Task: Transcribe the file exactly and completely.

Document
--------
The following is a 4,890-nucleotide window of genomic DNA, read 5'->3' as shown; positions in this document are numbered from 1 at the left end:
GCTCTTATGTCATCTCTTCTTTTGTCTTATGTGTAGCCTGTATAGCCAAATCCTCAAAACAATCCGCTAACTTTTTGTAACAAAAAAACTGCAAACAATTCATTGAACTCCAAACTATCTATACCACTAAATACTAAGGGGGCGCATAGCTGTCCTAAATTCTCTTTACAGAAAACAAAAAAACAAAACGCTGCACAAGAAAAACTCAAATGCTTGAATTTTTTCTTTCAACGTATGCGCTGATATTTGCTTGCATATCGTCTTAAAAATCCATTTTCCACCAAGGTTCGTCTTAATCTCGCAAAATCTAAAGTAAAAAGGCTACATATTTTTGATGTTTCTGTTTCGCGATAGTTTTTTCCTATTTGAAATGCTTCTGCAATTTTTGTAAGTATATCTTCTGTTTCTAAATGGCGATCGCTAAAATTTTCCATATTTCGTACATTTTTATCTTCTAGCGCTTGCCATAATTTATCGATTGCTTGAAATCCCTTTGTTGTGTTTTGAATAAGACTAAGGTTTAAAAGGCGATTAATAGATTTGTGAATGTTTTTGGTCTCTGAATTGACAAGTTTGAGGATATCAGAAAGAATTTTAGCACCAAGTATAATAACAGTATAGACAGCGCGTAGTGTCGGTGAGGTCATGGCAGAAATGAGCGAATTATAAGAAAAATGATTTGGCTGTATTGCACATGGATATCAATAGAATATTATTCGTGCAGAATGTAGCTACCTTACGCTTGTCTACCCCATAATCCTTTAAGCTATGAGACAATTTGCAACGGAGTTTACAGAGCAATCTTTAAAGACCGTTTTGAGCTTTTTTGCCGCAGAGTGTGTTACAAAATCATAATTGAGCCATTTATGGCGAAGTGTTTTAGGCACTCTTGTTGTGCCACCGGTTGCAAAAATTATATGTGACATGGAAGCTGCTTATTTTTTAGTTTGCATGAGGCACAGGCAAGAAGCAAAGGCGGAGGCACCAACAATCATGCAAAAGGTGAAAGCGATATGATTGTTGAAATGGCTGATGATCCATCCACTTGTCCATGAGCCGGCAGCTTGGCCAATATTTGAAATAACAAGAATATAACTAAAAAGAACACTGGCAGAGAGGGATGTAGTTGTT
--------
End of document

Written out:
The following is a 4,890-nucleotide window of genomic DNA, read 5'->3' as shown; positions in this document are numbered from 1 at the left end:
GCTCTTATGTCATCTCTTCTTTTGTCTTATGTGTAGCCTGTATAGCCAAATCCTCAAAACAATCCGCTAACTTTTTGTAACAAAAAAACTGCAAACAATTCATTGAACTCCAAACTATCTATACCACTAAATACTAAGGGGGCGCATAGCTGTCCTAAATTCTCTTTACAGAAAACAAAAAAACAAAACGCTGCACAAGAAAAACTCAAATGCTTGAATTTTTTCTTTCAACGTATGCGCTGATATTTGCTTGCATATCGTCTTAAAAATCCATTTTCCACCAAGGTTCGTCTTAATCTCGCAAAATCTAAAGTAAAAAGGCTACATATTTTTGATGTTTCTGTTTCGCGATAGTTTTTTCCTATTTGAAATGCTTCTGCAATTTTTGTAAGTATATCTTCTGTTTCTAAATGGCGATCGCTAAAATTTTCCATATTTCGTACATTTTTATCTTCTAGCGCTTGCCATAATTTATCGATTGCTTGAAATCCCTTTGTTGTGTTTTGAATAAGACTAAGGTTTAAAAGGCGATTAATAGATTTGTGAATGTTTTTGGTCTCTGAATTGACAAGTTTGAGGATATCAGAAAGAATTTTAGCACCAAGTATAATAACAGTATAGACAGCGCGTAGTGTCGGTGAGGTCATGGCAGAAATGAGCGAATTATAAGAAAAATGATTTGGCTGTATTGCACATGGATATCAATAGAATATTATTCGTGCAGAATGTAGCTACCTTACGCTTGTCTACCCCATAATCCTTTAAGCTATGAGACAATTTGCAACGGAGTTTACAGAGCAATCTTTAAAGACCGTTTTGAGCTTTTTTGCCGCAGAGTGTGTTACAAAATCATAATTGAGCCATTTATGGCGAAGTGTTTTAGGCACTCTTGTTGTGCCACCGGTTGCAAAAATTATATGTGACATGGAAGCTGCTTATTTTTTAGTTTGCATGAGGCACAGGCAAGAAGCAAAGGCGGAGGCACCAACAATCATGCAAAAGGTGAAAGCGATATGATTGTTGAAATGGCTGATGATCCATCCACTTGTCCATGAGCCGGCAGCTTGGCCAATATTTGAAATAACAAGAATATAACTAAAAAGAACACTGGCAGAGAGGGATGTAGTTGTT